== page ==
NFL may not be the biggest name on these shores, but the announcement that Twitter has won the race to live stream American football’s prestigious Thursday night games has repercussions way beyond US sports.
The rights race is an odd business, ensuring sports like American football or our own Premier League govern huge numbers seemingly disproportionate to any other event broadcast. The audience is vital to advertisers and channels, so Twitter leaping in to stream games has major ramifications.
Twitter has long held the privileged position of being the perfect sporting accompaniment. It was the second screen originator, ensuring viewers could consume as much reaction as action. The advent of social led to a resurgence of event TV, making Twitter the official host to the endless banter that accompanies big sporting moments.
If you follow the absurdly dark musings of authors John Niven or Irvine Welsh you’ll be treated to the most X-rated, expletive-littered alternative tennis commentary imaginable. Savvy users follow the people and brands that matter most to them for their sporting commentary – be it reactive memes seconds after an event, or their favourite journalist’s analysis. Watching Super Sunday is a lot less meaningful without the background noise of Twitter.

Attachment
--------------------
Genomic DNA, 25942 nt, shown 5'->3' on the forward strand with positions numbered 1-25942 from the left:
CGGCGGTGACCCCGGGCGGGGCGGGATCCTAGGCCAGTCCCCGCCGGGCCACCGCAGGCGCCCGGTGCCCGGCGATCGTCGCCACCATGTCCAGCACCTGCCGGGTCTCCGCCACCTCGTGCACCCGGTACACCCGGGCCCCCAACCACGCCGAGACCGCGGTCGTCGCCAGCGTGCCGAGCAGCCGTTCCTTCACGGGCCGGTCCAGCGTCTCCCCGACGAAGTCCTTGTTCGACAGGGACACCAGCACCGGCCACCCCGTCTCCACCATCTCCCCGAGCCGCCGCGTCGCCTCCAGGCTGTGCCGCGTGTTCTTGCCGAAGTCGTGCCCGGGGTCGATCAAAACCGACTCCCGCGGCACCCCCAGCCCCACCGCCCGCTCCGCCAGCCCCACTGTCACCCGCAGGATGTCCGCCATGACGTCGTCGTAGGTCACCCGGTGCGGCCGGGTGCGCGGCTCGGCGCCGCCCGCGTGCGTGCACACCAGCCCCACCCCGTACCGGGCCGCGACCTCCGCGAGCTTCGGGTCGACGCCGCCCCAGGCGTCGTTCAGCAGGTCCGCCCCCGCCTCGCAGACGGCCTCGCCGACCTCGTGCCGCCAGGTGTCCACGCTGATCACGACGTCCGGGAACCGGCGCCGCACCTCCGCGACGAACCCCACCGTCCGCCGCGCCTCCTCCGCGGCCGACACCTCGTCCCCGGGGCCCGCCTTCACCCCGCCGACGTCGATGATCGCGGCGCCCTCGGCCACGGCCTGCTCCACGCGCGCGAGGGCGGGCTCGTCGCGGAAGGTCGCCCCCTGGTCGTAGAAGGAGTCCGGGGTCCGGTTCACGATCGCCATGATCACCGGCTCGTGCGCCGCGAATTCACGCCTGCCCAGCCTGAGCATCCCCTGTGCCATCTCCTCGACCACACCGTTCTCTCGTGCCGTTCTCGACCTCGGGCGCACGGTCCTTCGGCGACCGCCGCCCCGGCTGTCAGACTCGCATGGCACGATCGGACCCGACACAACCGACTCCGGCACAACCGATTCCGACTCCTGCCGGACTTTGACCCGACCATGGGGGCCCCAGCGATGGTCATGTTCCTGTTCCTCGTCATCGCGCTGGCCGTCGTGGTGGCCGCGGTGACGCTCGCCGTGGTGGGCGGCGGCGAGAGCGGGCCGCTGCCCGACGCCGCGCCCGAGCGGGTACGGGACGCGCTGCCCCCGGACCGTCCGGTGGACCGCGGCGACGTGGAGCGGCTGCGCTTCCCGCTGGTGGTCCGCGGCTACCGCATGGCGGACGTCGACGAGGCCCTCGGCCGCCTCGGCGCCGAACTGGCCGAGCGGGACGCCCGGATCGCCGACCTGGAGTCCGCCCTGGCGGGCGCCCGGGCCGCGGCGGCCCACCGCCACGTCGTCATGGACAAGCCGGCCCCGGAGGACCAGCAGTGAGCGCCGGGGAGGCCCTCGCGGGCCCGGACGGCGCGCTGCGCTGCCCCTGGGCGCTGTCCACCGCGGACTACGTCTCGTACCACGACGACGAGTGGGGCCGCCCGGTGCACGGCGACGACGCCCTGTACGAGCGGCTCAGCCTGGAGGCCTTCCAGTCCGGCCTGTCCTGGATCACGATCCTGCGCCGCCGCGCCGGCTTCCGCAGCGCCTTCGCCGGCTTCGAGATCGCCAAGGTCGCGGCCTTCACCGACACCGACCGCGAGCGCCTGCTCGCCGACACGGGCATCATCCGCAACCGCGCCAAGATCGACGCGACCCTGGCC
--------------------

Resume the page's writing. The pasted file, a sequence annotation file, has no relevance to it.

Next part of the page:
This rarified position has been increasingly under fire from social and messaging platforms, and communication eco-systems. The popularity of Snapchat means more people are looking to consume major events as they unfurl in real time, when once they might have watched it all on Sky Sports or the BBC. Not to slight traditional broadcasters, but they alone cannot satisfy the needs and appetites of a modern fan.
People don’t turn off their love of football at the end of the game, so there needs to be an increasingly sophisticated understanding of how to deliver for the fans and satisfy their insatiable appetites. What better signal to its doubters than for Twitter, which carries the majority of in-game conversation, to also host the games themselves?
It could make for a more seamless consumer experience, where in-game action and immediate replays can intermingle with user chatter through Twitter. You’ll see it played out, reviewed, curated, documented, rated, and spat back out in an even more agile fashion. It might even lead to in-game innovations, such as players and athletes getting to see Twitter’s collective thoughts on their performances.
The possibilities are boundless.
James Kirkham is the chief strategy officer at Bigballs Media Europe and head of Copa90, the YouTube football channel.